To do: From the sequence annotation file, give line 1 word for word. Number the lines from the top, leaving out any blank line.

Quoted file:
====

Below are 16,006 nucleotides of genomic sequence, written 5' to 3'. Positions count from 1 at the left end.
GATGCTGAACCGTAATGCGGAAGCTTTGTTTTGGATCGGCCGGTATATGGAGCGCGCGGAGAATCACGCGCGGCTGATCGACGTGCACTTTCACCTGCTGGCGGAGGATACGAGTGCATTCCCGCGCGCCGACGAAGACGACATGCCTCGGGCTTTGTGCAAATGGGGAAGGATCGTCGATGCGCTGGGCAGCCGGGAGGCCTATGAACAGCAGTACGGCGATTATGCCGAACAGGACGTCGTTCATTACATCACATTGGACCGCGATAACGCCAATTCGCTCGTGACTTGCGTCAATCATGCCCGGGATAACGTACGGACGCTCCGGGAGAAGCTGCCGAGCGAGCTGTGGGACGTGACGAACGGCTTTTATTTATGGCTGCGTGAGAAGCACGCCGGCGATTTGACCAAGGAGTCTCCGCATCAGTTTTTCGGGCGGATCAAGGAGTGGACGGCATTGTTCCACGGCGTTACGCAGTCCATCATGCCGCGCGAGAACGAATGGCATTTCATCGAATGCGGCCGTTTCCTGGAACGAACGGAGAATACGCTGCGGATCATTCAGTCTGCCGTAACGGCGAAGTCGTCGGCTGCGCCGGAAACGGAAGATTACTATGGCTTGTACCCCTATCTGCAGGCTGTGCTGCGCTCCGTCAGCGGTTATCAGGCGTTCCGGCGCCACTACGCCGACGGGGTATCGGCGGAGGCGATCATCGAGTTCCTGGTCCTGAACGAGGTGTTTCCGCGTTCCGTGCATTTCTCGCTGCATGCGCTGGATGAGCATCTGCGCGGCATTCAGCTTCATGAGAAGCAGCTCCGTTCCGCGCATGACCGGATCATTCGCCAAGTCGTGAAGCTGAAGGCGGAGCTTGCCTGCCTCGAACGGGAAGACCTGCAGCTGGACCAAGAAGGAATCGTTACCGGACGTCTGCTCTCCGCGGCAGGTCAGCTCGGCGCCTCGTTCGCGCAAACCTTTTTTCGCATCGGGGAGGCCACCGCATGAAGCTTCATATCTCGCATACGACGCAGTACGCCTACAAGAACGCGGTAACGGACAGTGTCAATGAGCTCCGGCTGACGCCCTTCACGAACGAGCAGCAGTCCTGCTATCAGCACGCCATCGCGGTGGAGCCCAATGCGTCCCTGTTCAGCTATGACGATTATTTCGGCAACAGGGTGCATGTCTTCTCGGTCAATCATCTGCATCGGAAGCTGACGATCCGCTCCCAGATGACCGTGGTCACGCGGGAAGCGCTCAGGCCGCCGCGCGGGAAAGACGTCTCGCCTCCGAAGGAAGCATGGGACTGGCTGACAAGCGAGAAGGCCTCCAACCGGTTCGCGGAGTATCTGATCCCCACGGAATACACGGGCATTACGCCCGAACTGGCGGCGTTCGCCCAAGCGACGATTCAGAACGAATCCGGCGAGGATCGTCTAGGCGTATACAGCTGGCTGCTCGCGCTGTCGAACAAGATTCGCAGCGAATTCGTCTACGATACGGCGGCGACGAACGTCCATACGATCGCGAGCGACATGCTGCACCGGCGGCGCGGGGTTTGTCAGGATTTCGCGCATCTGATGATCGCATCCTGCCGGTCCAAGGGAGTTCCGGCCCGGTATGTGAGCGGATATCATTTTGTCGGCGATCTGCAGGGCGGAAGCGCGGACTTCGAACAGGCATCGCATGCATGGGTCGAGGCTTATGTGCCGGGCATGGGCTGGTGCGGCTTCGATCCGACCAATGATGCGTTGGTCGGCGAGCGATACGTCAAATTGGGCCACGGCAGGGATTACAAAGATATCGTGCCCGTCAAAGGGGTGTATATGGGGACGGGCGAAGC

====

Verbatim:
Below are 16,006 nucleotides of genomic sequence, written 5' to 3'. Positions count from 1 at the left end.